Bolivia is a country located in the western-central part of South America. The landlocked country has an area of 1,098,581 km2 and a population of 11,428,245. Bolivia contains three distinct physiographic regions: the Andean region, the Sub-Andean region, and the Llanos region. The country also contains three major drainage basins: the Amazon Basin, the Rio de la Plata Basin, and the Central Basin. Given Bolivia's diverse geography, the country features numerous lakes and salt flats. Salar de Uyuni is the largest salt flat in Bolivia and the world, and when it fills with rainwater becomes the country's largest lake. The largest permanent lake is Lake Titicaca.
Major Lakes and Salt Flats in Bolivia
Bolivia has many lakes, including the world’s highest navigable lake, Lake Titicaca. Most of the lakes located in the Altiplano or Bolivian Plateau regions are salt-saturated lakes, while the eastern lowlands of Bolivia contain many oxbow lakes that formed in meandering rivers. The volume of water in many Bolivian lakes fluctuates throughout the year, and some are filled with water only during the summer. Additionally, many lakes in the Altiplano region have completely dried up several times throughout history. Most belong to the same endorheic basin that ultimately becomes a part of the Salar de Uyuni, which is the world’s largest salt flat. Three of Bolivia's largest lakes and salt flats are highlighted below.
Salar de Uyuni
The Salar de Uyuni is a salt flat that encompasses an area of 10,582 km2, which makes it the largest salt flat in the world. Although not a lake in the true sense, as it lacks permanent water for most of the year, the Salar de Uyuni traces its origins to a massive prehistoric lake. It is located in Bolivia’s Daniel Campos Province and sits at an elevation of 3,656 m above sea level. The salt flat has a crust of salt that is a few meters thick, which covers a pool of brine that has high levels of lithium, making the salt flat the world’s largest lithium reserve. During rainfall, the entire salt flat fills with a thin layer of calm water that transforms the Salar into the world’s largest mirror. Several species of flamingos breed in the region.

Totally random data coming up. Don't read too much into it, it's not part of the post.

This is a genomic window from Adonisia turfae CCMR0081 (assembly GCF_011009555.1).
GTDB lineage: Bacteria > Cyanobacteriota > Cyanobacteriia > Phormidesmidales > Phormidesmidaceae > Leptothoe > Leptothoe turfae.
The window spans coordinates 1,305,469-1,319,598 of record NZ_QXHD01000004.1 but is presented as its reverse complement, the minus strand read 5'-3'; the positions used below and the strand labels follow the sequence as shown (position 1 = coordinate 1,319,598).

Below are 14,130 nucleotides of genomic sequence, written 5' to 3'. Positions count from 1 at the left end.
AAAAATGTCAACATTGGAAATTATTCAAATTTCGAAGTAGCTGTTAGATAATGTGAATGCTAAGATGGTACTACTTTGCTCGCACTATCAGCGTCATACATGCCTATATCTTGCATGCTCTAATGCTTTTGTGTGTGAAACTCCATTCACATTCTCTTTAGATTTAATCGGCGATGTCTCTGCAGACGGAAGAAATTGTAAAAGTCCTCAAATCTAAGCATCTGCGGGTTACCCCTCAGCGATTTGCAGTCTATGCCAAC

Lago Coipasa is a lake located in the Atahualpa Province of Bolivia and is part of a massive salt flat that covers an area of more than 2,000 km2. Also called Coipasa Lake, the saline lake is situated at an elevation of 3,657 m above sea level and is only intermittently filled with water. It receives water from the Lauca River (Río Lauca) and is drained by the Lacajahuira River, which then enters Lake Poopó. The water levels of both rivers fluctuate seasonally and annually. Lago Coipasa serves as a major breeding ground for thousands of flamingos.
Located at an elevation of approximately 3,700 m in the Oruro Department, within Bolivia's Altiplano region, Lake Poopó is a saline lake that has dried up several times throughout its history. The lake bed is currently dry, and there is little hope that it will fill with water again in near the future due to the impacts of climate change. However, prior to drying up, about 1,000 km2 of the lake remained permanently filled with water, making Lake Poopó Bolivia's second largest lake.
The Largest Permanent Lake in Bolivia
Lake Titicaca is Bolivia’s biggest lake that is permanently filled with water. Situated at an elevation of 3,812 m, it is the world's highest navigable lake, as well as the largest lake in South America. Lake Titicaca is located on the Peru-Bolivia border, at the northern end of the Altiplano basin, within the Andes mountains. Lake Titicaca has a surface area of 8,372 km2, of which 3,790 km2 is located in Bolivia, and a maximum depth of 281 m. Numerous mountain rivers and streams feed Lake Titicaca, while the Desaguadero River is its primary outflow. A large volume of Lake Titicaca's water is also lost through evaporation.